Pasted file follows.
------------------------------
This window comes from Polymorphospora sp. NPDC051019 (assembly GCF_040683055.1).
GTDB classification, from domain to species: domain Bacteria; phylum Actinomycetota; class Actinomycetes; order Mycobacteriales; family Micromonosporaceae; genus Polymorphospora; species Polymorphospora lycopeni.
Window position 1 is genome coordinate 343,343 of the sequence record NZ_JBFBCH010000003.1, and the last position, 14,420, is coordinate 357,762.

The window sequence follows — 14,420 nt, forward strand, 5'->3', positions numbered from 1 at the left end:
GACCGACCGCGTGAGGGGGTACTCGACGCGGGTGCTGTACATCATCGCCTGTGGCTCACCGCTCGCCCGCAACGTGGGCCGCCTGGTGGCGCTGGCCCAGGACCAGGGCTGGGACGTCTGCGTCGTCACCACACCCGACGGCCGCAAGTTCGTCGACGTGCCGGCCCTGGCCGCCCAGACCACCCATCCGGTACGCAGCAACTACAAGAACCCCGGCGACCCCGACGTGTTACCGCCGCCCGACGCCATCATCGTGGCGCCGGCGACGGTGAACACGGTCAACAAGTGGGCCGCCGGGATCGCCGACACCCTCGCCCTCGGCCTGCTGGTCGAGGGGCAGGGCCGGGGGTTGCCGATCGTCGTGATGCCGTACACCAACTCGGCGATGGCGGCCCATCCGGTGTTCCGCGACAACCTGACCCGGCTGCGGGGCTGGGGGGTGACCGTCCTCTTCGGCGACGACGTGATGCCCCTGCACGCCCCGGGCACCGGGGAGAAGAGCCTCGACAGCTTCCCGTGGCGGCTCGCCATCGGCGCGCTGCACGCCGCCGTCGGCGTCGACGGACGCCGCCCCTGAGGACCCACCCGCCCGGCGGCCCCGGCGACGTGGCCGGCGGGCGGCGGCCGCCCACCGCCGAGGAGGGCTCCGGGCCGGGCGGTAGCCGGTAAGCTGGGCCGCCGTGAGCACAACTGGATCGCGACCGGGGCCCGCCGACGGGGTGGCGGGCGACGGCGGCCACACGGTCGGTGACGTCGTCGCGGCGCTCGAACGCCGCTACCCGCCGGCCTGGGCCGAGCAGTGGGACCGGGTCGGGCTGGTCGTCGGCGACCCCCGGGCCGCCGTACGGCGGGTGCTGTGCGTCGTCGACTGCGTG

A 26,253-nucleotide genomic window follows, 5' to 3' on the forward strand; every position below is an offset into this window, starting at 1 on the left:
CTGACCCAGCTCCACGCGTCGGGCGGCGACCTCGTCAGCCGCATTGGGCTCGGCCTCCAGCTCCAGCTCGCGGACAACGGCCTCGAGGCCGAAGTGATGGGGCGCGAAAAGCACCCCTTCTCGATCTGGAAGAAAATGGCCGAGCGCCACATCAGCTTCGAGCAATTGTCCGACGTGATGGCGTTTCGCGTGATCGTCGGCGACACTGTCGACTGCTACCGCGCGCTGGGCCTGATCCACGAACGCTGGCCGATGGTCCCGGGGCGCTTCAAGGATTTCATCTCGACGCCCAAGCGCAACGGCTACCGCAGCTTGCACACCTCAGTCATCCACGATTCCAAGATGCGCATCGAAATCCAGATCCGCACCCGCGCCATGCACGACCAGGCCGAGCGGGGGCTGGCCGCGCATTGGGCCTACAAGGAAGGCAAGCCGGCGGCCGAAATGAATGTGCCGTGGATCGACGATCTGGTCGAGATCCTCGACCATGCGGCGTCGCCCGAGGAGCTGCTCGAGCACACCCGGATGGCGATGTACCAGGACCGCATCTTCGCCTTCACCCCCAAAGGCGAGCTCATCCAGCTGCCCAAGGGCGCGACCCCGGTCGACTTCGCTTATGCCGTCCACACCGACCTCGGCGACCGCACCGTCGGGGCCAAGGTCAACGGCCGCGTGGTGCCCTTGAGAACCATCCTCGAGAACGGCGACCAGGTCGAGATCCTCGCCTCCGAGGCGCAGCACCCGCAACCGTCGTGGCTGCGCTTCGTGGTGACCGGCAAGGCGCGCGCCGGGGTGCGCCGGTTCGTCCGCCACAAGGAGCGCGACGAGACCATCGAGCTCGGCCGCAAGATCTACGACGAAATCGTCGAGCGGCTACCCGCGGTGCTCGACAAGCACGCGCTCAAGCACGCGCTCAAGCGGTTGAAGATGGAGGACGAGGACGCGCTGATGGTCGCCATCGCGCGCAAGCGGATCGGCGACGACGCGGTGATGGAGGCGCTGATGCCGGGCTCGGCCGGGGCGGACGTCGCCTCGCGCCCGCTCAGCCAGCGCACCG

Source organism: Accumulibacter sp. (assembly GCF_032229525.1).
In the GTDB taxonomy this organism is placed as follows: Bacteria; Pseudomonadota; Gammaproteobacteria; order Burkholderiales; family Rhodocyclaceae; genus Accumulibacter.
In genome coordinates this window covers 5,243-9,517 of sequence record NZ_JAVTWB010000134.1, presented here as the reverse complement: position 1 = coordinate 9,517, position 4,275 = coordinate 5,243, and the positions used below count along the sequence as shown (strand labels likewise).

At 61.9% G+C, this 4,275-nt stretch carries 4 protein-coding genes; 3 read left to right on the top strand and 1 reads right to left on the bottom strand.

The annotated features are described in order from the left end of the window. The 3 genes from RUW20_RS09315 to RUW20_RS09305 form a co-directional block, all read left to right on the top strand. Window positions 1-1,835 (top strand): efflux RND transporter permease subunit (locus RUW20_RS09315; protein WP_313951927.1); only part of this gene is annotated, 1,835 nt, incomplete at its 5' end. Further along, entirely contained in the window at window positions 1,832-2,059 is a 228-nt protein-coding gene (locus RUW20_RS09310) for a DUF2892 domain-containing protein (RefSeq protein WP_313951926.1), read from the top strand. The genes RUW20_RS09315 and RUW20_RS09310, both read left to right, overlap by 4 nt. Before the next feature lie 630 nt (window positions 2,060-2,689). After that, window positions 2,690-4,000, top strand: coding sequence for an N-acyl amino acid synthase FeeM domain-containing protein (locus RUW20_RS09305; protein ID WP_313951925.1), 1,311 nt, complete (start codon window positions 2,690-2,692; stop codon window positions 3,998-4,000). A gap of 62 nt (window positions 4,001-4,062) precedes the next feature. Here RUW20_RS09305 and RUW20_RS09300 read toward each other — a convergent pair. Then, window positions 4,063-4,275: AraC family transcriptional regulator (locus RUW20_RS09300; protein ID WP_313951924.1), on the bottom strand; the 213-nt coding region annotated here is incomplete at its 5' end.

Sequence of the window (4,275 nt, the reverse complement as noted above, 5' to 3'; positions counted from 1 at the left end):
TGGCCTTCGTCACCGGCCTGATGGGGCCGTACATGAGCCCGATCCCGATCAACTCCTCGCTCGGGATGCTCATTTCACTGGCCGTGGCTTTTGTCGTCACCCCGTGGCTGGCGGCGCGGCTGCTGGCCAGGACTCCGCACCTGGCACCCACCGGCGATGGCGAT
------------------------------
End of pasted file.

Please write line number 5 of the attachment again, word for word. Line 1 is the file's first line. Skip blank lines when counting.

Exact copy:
GACCGACCGCGTGAGGGGGTACTCGACGCGGGTGCTGTACATCATCGCCTGTGGCTCACCGCTCGCCCGCAACGTGGGCCGCCTGGTGGCGCTGGCCCAGGACCAGGGCTGGGACGTCTGCGTCGTCACCACACCCGACGGCCGCAAGTTCGTCGACGTGCCGGCCCTGGCCGCCCAGACCACCCATCCGGTACGCAGCAACTACAAGAACCCCGGCGACCCCGACGTGTTACCGCCGCCCGACGCCATCATCGTGGCGCCGGCGACGGTGAACACGGTCAACAAGTGGGCCGCCGGGATCGCCGACACCCTCGCCCTCGGCCTGCTGGTCGAGGGGCAGGGCCGGGGGTTGCCGATCGTCGTGATGCCGTACACCAACTCGGCGATGGCGGCCCATCCGGTGTTCCGCGACAACCTGACCCGGCTGCGGGGCTGGGGGGTGACCGTCCTCTTCGGCGACGACGTGATGCCCCTGCACGCCCCGGGCACCGGGGAGAAGAGCCTCGACAGCTTCCCGTGGCGGCTCGCCATCGGCGCGCTGCACGCCGCCGTCGGCGTCGACGGACGCCGCCCCTGAGGACCCACCCGCCCGGCGGCCCCGGCGACGTGGCCGGCGGGCGGCGGCCGCCCACCGCCGAGGAGGGCTCCGGGCCGGGCGGTAGCCGGTAAGCTGGGCCGCCGTGAGCACAACTGGATCGCGACCGGGGCCCGCCGACGGGGTGGCGGGCGACGGCGGCCACACGGTCGGTGACGTCGTCGCGGCGCTCGAACGCCGCTACCCGCCGGCCTGGGCCGAGCAGTGGGACCGGGTCGGGCTGGTCGTCGGCGACCCCCGGGCCGCCGTACGGCGGGTGCTGTGCGTCGTCGACTGCGTG